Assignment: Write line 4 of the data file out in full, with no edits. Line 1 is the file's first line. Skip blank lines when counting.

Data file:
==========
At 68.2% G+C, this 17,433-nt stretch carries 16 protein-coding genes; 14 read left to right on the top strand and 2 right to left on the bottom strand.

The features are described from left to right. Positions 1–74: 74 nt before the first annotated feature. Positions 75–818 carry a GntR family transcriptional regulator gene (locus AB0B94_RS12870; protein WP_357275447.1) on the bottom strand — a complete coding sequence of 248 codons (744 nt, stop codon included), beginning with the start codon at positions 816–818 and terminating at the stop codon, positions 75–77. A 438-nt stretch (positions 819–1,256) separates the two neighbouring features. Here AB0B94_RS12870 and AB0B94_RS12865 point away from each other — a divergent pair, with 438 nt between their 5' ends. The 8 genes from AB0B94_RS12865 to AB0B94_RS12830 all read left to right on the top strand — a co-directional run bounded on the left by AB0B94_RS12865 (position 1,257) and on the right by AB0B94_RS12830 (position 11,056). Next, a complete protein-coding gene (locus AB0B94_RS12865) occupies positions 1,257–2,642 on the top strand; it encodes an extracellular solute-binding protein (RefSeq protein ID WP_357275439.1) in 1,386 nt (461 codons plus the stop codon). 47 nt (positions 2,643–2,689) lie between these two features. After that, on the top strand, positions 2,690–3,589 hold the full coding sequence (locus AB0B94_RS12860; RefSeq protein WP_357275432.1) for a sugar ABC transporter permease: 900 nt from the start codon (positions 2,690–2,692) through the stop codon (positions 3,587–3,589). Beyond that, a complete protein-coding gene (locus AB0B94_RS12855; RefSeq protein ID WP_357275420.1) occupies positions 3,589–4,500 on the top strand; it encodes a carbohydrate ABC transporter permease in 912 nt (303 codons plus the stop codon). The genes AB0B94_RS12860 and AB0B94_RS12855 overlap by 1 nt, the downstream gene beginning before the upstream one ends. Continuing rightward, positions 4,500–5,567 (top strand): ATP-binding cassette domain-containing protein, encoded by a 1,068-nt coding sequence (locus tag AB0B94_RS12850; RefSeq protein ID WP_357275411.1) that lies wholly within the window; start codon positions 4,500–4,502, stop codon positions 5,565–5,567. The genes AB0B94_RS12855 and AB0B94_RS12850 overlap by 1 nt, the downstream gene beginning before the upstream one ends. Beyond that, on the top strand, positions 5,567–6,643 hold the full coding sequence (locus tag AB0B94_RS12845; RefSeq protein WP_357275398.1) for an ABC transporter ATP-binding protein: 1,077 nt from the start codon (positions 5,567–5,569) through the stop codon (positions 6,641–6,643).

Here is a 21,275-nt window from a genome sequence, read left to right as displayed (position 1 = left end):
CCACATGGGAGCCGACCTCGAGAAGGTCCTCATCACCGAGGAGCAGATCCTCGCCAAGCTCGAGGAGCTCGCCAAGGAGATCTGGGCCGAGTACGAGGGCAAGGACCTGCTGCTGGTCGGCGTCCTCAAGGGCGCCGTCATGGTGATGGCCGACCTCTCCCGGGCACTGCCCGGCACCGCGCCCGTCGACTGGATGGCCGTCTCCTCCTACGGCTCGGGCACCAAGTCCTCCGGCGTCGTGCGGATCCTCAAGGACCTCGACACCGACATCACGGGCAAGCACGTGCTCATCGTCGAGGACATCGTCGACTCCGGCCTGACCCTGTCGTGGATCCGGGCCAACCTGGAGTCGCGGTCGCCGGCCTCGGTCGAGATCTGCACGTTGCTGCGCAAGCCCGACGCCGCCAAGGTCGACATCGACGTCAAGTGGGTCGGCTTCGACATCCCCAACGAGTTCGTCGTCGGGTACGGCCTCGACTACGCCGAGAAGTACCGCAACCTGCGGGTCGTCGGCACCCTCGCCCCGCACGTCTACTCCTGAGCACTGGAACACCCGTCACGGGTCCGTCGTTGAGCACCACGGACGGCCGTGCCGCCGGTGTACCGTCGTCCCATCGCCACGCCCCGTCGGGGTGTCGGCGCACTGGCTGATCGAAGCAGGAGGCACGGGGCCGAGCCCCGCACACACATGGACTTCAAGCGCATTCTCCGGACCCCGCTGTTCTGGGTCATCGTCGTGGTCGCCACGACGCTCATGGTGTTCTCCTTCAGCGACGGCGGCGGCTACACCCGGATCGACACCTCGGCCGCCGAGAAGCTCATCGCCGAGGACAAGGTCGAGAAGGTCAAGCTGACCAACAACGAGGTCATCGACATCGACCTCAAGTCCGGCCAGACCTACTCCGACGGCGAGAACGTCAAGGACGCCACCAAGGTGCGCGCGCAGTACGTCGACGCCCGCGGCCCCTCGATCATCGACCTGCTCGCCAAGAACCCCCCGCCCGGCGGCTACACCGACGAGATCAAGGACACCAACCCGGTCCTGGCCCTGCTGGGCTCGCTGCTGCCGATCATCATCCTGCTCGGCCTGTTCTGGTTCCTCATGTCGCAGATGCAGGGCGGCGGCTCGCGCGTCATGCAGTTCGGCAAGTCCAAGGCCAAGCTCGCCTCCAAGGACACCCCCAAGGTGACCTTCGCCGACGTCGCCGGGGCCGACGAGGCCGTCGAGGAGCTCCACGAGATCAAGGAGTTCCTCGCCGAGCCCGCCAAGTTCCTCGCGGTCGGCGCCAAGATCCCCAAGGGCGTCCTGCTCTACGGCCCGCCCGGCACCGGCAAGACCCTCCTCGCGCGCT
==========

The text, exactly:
CCACATGGGAGCCGACCTCGAGAAGGTCCTCATCACCGAGGAGCAGATCCTCGCCAAGCTCGAGGAGCTCGCCAAGGAGATCTGGGCCGAGTACGAGGGCAAGGACCTGCTGCTGGTCGGCGTCCTCAAGGGCGCCGTCATGGTGATGGCCGACCTCTCCCGGGCACTGCCCGGCACCGCGCCCGTCGACTGGATGGCCGTCTCCTCCTACGGCTCGGGCACCAAGTCCTCCGGCGTCGTGCGGATCCTCAAGGACCTCGACACCGACATCACGGGCAAGCACGTGCTCATCGTCGAGGACATCGTCGACTCCGGCCTGACCCTGTCGTGGATCCGGGCCAACCTGGAGTCGCGGTCGCCGGCCTCGGTCGAGATCTGCACGTTGCTGCGCAAGCCCGACGCCGCCAAGGTCGACATCGACGTCAAGTGGGTCGGCTTCGACATCCCCAACGAGTTCGTCGTCGGGTACGGCCTCGACTACGCCGAGAAGTACCGCAACCTGCGGGTCGTCGGCACCCTCGCCCCGCACGTCTACTCCTGAGCACTGGAACACCCGTCACGGGTCCGTCGTTGAGCACCACGGACGGCCGTGCCGCCGGTGTACCGTCGTCCCATCGCCACGCCCCGTCGGGGTGTCGGCGCACTGGCTGATCGAAGCAGGAGGCACGGGGCCGAGCCCCGCACACACATGGACTTCAAGCGCATTCTCCGGACCCCGCTGTTCTGGGTCATCGTCGTGGTCGCCACGACGCTCATGGTGTTCTCCTTCAGCGACGGCGGCGGCTACACCCGGATCGACACCTCGGCCGCCGAGAAGCTCATCGCCGAGGACAAGGTCGAGAAGGTCAAGCTGACCAACAACGAGGTCATCGACATCGACCTCAAGTCCGGCCAGACCTACTCCGACGGCGAGAACGTCAAGGACGCCACCAAGGTGCGCGCGCAGTACGTCGACGCCCGCGGCCCCTCGATCATCGACCTGCTCGCCAAGAACCCCCCGCCCGGCGGCTACACCGACGAGATCAAGGACACCAACCCGGTCCTGGCCCTGCTGGGCTCGCTGCTGCCGATCATCATCCTGCTCGGCCTGTTCTGGTTCCTCATGTCGCAGATGCAGGGCGGCGGCTCGCGCGTCATGCAGTTCGGCAAGTCCAAGGCCAAGCTCGCCTCCAAGGACACCCCCAAGGTGACCTTCGCCGACGTCGCCGGGGCCGACGAGGCCGTCGAGGAGCTCCACGAGATCAAGGAGTTCCTCGCCGAGCCCGCCAAGTTCCTCGCGGTCGGCGCCAAGATCCCCAAGGGCGTCCTGCTCTACGGCCCGCCCGGCACCGGCAAGACCCTCCTCGCGCGCT